We wanted to improve this situation, so as a first step we created two different settings, one for the remote locations and one for the local locations, so the user can make a choice on performing a recursive search independently.

For the UI, we first implemented this as a switch in the search popover.

However, in my misunderstanding, I though that switch in the search popover was the representation of the setting itself. That means, whether you change that, it will make the choice permanent for the type of search you are doing (remote or local). But designers corrected me about it, the search popover is meant to be temporary, the filters about dates and types are temporary, and therefore any element there should be temporary. So that brought me to a difficult choice:

  • We add the switch to the search popover and any change there will be just temporary to that search, expecting the user to expect the recursive tool to be most of the times a temporary choice or…
  • Add a settings in the preferences dialog and make the setting permanent, expecting that choice to be persistent through future searches or…
  • Both of them.

However, a similar decision kicked us previously…. with the view settings. That is, the choice of whether you are using the list view or the icon view, or the sorting of the files, whether you sort them i.e. by name or by size.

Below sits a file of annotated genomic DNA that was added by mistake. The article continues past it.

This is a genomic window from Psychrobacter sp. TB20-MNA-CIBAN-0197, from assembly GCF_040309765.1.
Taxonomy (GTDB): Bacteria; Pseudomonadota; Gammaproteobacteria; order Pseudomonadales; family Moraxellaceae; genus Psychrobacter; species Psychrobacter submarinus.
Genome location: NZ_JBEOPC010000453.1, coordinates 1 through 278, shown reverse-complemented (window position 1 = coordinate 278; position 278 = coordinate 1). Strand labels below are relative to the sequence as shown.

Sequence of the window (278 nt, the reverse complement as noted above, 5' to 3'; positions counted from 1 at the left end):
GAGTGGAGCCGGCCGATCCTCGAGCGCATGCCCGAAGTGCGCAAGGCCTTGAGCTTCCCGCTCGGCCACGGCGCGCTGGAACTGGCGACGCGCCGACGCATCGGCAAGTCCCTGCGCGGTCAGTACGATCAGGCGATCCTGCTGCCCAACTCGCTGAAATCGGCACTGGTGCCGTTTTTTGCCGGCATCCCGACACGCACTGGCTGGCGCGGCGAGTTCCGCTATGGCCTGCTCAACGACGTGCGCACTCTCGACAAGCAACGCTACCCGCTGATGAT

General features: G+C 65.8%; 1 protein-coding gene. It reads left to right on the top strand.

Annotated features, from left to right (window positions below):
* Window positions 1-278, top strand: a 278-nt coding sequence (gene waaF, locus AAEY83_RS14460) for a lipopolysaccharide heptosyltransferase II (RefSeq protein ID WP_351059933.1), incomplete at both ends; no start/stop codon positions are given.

Before 3.16 any choice in the view menu was temporary, however users were confused because they changed the view type or the sorting type and the next time they open a directory or create a tab or a window everything was reset. We received more than 10 bug reports about that while I was working for 3.16, and I had to point them that those settings were temporary and that any permanent settings is in the preference dialog. Needless to say, they were confused, frustrated and angry about it.

So I understood that was not a great choice and moved everything on the view menu to be a permanent setting, and luckily that worked and didn’t received any more bug reports about it or against that change.

Thing is, with the recursive search is even more important, because seems that’s a sensible topic for some users, and what we need to avoid is making those users confused and frustrated about the recursive search setting being reset every time they perform a new search.

So in order to avoid that I took the safest path and removed the switch from the popover and added a settings in the preference dialog. This assumes that the most usual workflow is to make a permanent choice about if you want recursive search on local or remote, because either your hard disk or internet connection is fast enough to perform a successful and fast search of the file the user is searching for or is not.